Margaret Hassan: martyr for the Labour cause

This entry was posted on
Wednesday, November 17th, 2004
9:58 am and is filed
under It’s War! It’s Legal! It’s Lovely!.

Guardian – Kidnapped aid worker blindfolded and shot: The video, which emerged a week ago but was kept secret, has been studied by experts, and both British diplomats and relatives of Mrs Hassan said they now believed it showed the 59-year-old and that she had been killed.

Given that I spoke out against the brutal and unlawful killing of a wounded and unarmed insurgent yesterday, you might very well ask me (as many RWCs do) where my anger is for the tragedy of the slain hostages in Iraq. Particularly for someone as innocent and as selfless as Margaret Hassan.

Here’s my anger, Jack….

It should be obvious now to anyone who’s been paying attention that there are people on one side of the war on terror who will commit any outrage to further their cause. And they’re enabled by those on the other side, who actually dare to try and frame and shape tragic events rather than fighting the threat itself.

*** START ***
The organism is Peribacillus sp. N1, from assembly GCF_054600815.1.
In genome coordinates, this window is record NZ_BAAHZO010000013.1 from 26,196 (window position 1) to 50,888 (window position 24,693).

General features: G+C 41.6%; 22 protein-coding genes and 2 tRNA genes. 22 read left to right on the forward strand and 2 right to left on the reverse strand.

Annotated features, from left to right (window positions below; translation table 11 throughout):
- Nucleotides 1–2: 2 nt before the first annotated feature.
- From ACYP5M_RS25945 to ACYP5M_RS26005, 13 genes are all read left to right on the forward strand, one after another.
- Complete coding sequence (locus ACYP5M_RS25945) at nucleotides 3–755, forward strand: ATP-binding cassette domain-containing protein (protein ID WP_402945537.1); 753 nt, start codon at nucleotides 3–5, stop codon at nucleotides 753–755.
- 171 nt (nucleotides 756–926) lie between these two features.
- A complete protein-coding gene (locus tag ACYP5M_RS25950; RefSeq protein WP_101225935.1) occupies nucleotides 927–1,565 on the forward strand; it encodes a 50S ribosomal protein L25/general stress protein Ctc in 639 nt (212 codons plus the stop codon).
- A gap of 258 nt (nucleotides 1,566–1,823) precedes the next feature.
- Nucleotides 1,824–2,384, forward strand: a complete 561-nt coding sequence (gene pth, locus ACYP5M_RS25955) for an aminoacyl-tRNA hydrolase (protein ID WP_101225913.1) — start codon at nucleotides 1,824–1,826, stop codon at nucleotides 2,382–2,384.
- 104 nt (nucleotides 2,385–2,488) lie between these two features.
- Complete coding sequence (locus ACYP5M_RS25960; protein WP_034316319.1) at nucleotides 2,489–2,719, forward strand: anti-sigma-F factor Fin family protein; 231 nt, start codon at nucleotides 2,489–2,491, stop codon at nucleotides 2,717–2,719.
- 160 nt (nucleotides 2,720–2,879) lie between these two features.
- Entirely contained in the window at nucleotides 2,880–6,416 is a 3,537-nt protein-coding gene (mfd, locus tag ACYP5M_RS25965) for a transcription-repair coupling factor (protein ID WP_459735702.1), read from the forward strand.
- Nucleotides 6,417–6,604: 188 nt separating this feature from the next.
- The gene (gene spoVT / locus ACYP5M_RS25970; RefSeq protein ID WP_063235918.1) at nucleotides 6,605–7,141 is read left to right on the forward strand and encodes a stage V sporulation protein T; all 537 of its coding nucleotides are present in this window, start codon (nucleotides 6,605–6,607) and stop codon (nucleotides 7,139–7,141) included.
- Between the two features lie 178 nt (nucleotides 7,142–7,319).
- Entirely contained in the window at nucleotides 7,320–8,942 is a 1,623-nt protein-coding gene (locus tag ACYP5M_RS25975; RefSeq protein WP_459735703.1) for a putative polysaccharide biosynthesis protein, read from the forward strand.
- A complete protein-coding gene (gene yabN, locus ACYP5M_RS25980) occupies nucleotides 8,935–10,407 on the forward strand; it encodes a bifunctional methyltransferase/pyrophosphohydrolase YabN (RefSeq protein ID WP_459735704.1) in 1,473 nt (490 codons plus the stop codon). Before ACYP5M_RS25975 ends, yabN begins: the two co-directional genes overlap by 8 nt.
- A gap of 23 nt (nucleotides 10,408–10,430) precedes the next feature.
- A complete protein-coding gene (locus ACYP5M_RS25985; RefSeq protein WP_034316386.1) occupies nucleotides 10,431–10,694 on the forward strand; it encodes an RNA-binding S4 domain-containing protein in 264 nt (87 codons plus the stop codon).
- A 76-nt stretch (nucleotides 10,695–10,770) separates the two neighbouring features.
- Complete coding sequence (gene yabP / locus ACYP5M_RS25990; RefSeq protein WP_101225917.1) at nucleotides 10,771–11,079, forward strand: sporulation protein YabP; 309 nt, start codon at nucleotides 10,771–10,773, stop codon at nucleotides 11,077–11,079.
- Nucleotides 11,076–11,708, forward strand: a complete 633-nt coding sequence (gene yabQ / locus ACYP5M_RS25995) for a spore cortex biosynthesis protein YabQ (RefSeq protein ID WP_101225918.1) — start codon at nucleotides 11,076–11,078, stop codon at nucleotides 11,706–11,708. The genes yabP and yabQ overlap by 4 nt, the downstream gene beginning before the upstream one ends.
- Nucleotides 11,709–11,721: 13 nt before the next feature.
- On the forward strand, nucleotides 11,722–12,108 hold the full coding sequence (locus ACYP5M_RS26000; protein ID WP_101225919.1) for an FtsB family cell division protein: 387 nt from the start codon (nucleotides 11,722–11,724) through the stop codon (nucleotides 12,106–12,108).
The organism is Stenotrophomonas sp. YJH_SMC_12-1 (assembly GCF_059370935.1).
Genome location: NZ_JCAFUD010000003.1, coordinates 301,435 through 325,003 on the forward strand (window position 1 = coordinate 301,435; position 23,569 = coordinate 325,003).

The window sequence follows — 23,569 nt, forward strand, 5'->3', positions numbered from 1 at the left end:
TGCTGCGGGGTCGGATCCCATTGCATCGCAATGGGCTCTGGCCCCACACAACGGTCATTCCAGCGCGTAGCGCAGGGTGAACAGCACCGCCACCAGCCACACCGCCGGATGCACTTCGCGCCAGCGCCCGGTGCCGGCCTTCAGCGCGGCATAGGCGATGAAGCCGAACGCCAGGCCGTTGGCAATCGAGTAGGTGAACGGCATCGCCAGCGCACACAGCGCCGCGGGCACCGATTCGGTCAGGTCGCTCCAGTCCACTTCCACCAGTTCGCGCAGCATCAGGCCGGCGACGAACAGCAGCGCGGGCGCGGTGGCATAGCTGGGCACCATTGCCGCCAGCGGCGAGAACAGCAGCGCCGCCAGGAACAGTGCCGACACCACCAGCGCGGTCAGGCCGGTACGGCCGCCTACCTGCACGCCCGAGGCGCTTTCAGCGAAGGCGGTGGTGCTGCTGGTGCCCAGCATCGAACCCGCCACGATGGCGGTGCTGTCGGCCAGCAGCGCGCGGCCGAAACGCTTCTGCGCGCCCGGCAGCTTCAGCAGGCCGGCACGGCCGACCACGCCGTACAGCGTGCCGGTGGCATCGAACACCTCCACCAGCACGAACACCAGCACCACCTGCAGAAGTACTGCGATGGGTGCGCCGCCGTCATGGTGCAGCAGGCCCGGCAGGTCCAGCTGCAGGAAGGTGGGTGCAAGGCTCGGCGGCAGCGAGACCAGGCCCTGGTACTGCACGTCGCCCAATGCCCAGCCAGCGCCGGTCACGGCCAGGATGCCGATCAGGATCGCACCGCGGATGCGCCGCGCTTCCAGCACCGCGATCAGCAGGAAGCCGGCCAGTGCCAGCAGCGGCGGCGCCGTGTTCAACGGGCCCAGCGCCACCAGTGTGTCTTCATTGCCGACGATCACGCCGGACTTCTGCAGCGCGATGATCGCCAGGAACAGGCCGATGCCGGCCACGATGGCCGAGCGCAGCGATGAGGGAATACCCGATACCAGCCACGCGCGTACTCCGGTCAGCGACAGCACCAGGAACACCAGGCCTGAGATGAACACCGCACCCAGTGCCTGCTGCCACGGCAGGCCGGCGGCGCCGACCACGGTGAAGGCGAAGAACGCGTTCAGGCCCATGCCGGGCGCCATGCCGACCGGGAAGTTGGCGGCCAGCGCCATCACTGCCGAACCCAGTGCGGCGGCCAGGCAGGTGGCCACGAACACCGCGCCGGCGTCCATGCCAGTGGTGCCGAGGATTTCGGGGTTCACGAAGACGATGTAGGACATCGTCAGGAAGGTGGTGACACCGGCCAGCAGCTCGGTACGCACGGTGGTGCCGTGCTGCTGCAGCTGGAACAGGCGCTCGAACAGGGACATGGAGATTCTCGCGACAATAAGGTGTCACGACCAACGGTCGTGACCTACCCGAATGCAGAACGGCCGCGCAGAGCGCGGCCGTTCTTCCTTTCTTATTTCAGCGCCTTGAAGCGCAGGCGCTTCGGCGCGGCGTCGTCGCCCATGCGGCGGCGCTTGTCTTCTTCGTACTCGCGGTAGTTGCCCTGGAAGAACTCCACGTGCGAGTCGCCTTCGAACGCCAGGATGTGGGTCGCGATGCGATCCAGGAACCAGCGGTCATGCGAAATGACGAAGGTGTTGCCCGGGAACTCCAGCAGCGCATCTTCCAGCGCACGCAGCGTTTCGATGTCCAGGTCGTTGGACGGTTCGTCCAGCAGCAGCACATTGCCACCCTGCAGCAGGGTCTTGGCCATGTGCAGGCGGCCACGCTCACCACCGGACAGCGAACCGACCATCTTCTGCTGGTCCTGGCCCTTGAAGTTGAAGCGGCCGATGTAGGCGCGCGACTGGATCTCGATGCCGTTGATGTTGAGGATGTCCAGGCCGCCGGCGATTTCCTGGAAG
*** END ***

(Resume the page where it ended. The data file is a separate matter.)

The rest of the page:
I’ll get back to this in mo. Hang in there.Yesterday, The Sun spared 188 words for the man who had lay wounded for a day and was shot dead by a marine for not being perky enough to sit up.Today, Margaret Hassan gets over double that; 420 words. And that’s just the core article. She also gets two-thirds of the front page, an opinion piece (well, actually, that’s more about the “scum” who killed her) and top billing in the editorial, which urges us to learn from this important lesson (a lesson that’s presented short of a vital chapter or two).But let’s not get carried away. We can’t give the woman the *entire* front page, now can we? Not when the new series of I’m A Celebrity Get Me Out Of Here is due to kick off. This same priority is shown very clearly in the presentation of a Page 3 model today (sorry, Margaret, we only abstain from showing boobs when there’s an earthquake, a flood, a major train crash or the death of a really famous person).Today Katie (19, from Liverpool) can’t wait for this year’s I’m A Celebrity to kick off. She says: “The last three shows have just got better and better and I know the new series will be must-see TV. Watching all those stars battle creepy crawlies in the jungle is hilarious. Roll on Saturday!”So, in summary; great tragedy, dead martyr, killed by scum, strengthen your resolve… but try not to think too hard about it.Because if you did think to hard about it, you might begin to wonder why the only (only) reference to Margaret Hassan’s stance on the war is this statement in the editorial: “Margaret had absolutely no connection with the coalition forces.”In the main article, our great leaders stand side by side with her memory: Foreign Secretary Jack Straw said: It is repugnant to commit such a crime against a woman who spent most of her life working for the good of the people of Iraq. Tony Blair called the murder abhorrent.The overall suggestion being that Jack Straw and Tony Blair have also spent much of their time working for the good of the people of Iraq… just like dear old Margaret. So together we must…. well, you know the rest.But Margaret Hassan did have a connection to the coalition forces. She was vehemently opposed to their presence in Iraq and the policy that preceded it.(Sorry there’s only a Google cache of this. More articles of this kind should pop up soon…)Robert Fisk – Kidnapped – The heroine who offered hope for Iraq: Margaret was the enemy of United Nations sanctions on Iraq. She is the symbol of all those who believe that Iraq – a real, free, unoccupied Iraq – has a future; and all we can be told is that she, too, has joined the legion of the unpersons, the “disappeared”, the list of those who, because of their language or the colour of their eyes or their nationality, have slipped into Iraq’s dark hole. The ultimate disgrace yesterday was to hear British diplomats who supported those deadly sanctions weeping their crocodile tears for “Margaret”…. But Mr Blair, remember, fully supported the sanctions which Margaret loathed. And, of course, he supported George Bush’s invasion that led to the chaos that has engulfed Iraq…. Before the war to remove Saddam Hussein, Margaret was among the many who warned the British Government that an invasion and occupation would produce a humanitarian crisis in a country already severely weakened by the embargoes.Now, after her death, all of the good she stood for and all of the good she did is hijacked and corrupted by those who wish to convince us that the current Iraq policy is right and good.There it is. There’s my anger.Then – to really get a good steam going – add to this that any outrage committed against civilians or insurgents by the coalition forces is immediately presented ‘in context’ with the outrages committed by terrorists, thereby further blurring the line between them. Even the word insurgent suggests that these forces fighting ours come primarily from outside Iraq. Now, you may know it doesn’t mean that, but take a quick straw poll in the office. How many people define the word correctly, and how many have formed their own definition shaped by coalition-friendly media?And it was us that brought terrorism to Iraq. But, again, the line is blurred. It’s all part of the War on Terror. We didn’t enhance the threat, we focused it. Oh sure, a few innocent Iraqis got caught up in it, but don’t worry. As we continue to play this game, their anger will grow and more of them will oppose us and/or the blurred edges will get wider and wider. So before too long they’ll be the enemy anyway. And the ‘lesson’ will be that we must strengthen our resolve not to save them, but to kill as many of them as possible.And it will serve them right for being so ungrateful.-UPDATE – Peter Gasston – Another pointless death: No-one gains anything from the murder of Margaret Hassan; not the (terrorist? insurgent? criminal?) group who took her, not the Anglo-American alliance that created the conditions for her death, not the people of Iraq who have lost a tireless champion and certainly not the family who have lost someone they dearly loved.